My official title is Herdess for Holistic Ag. When people ask what I do, I usually say something like “I work with a herd of holistically managed cattle on a nature preserve, and various other agroecological pursuits on the side.” It’s a lot to take in—holistically managed? Cattle on a preserve? Agro-what? You?
One day I’ll find a better way to convey what I’m doing to the uninitiated. But for now, leaving out any part of that feels like an injustice. We (Holistic Ag) are not exactly ranchers, and we’re not a herd-for-hire. We are motivated by ecological restoration and right livelihood, intentionally situated at the edge of food production and ecology–the ecotone, the edge where two unique environs meet.
Edges are funnily hard to define. Schematics and instruction manuals use edges to delineate between one item or object and another; we make lines to show where one discrete thing ends and another begins—but how can we show it when the edge is a world unto itself? This takes a more granular view, a zoomed-in perspective. That’s a lot to impart to a culture that views complexity with suspicion: complex things are resistant to commodification. In a world motivated by scarcity, this is frustrating.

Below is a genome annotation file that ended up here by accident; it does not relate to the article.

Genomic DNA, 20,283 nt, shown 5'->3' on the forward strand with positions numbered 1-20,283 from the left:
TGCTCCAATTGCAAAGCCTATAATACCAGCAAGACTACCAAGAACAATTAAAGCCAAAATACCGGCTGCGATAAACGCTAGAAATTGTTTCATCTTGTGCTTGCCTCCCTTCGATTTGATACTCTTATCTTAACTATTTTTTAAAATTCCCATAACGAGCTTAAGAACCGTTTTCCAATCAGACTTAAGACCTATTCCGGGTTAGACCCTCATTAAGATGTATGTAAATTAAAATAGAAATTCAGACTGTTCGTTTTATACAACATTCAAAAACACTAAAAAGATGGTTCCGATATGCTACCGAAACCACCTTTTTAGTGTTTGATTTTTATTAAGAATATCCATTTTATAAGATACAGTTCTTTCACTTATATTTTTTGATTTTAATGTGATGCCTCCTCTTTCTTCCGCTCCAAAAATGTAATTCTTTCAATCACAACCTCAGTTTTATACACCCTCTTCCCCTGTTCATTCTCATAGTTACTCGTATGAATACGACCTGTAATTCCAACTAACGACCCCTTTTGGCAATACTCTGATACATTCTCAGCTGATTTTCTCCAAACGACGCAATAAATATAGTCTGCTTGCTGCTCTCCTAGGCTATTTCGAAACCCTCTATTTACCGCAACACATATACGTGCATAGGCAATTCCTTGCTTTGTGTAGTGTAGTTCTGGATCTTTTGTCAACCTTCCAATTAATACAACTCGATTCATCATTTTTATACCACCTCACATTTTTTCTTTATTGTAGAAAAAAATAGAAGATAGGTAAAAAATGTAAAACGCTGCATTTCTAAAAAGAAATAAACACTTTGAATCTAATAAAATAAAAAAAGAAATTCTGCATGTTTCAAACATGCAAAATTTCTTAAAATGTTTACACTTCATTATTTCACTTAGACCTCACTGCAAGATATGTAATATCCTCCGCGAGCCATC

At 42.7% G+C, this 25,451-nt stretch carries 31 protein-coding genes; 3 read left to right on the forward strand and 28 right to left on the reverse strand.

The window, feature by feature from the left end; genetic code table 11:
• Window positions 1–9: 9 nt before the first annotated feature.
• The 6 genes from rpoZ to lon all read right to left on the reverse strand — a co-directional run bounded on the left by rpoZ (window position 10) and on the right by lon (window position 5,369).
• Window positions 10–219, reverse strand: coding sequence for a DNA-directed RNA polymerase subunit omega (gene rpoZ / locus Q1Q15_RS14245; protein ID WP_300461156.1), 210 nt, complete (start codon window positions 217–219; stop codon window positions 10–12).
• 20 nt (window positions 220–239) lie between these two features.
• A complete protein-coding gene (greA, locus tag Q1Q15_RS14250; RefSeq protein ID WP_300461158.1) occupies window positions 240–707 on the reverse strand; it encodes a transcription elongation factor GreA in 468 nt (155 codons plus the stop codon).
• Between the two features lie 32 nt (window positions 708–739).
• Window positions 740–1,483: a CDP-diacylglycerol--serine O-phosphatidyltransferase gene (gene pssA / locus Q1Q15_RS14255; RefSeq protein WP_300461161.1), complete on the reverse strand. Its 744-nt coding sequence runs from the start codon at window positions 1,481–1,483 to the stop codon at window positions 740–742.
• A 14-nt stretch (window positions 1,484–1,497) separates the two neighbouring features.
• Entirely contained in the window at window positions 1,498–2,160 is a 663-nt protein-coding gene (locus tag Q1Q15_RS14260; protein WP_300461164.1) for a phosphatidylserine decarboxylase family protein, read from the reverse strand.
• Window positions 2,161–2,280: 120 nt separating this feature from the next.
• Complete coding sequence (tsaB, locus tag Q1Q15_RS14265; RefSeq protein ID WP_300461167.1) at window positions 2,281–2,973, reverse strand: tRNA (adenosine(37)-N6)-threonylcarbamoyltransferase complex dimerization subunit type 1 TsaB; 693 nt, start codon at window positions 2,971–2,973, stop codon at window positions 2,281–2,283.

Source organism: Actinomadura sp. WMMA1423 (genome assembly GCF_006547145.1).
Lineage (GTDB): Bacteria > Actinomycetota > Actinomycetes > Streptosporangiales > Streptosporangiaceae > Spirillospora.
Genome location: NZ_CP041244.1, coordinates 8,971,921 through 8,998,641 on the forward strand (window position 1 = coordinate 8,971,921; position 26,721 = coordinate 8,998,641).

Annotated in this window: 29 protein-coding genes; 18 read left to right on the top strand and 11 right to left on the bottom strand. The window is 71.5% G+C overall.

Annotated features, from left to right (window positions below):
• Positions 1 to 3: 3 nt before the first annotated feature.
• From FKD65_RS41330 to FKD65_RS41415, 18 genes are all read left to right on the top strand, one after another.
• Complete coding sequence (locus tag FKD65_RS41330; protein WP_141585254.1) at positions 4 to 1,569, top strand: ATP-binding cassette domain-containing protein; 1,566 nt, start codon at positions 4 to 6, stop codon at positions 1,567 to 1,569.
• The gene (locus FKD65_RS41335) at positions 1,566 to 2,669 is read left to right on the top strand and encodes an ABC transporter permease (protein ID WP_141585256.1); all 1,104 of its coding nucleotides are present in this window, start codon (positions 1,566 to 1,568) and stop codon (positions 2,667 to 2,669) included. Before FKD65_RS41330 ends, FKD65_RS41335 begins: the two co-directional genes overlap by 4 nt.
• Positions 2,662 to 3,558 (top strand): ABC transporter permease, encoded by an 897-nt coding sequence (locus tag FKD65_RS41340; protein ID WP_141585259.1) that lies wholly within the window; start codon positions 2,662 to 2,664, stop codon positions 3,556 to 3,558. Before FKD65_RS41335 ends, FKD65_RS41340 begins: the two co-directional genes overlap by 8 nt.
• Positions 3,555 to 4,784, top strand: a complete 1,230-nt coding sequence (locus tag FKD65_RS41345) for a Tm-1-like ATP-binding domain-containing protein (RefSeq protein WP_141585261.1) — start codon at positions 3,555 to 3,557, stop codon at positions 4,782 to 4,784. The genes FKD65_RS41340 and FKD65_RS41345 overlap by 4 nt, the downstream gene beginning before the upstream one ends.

One day, I want to be able to say my job is “herdess” and see the glint of understanding in the eye of those with whom I’m speaking (beyond my agrarian cohort). Herding, shepherding, is one of the world’s oldest professions, after all—when did we forget what it meant to spend one’s days working with animals? Unlike many more modern agricultural undertakings that involve the application of significant force to yield consumable goods at the cost of ecosystems, I help the cows lilt across the landscape, leaving boosted biomass and biodiversity in their wake. The beef is the byproduct.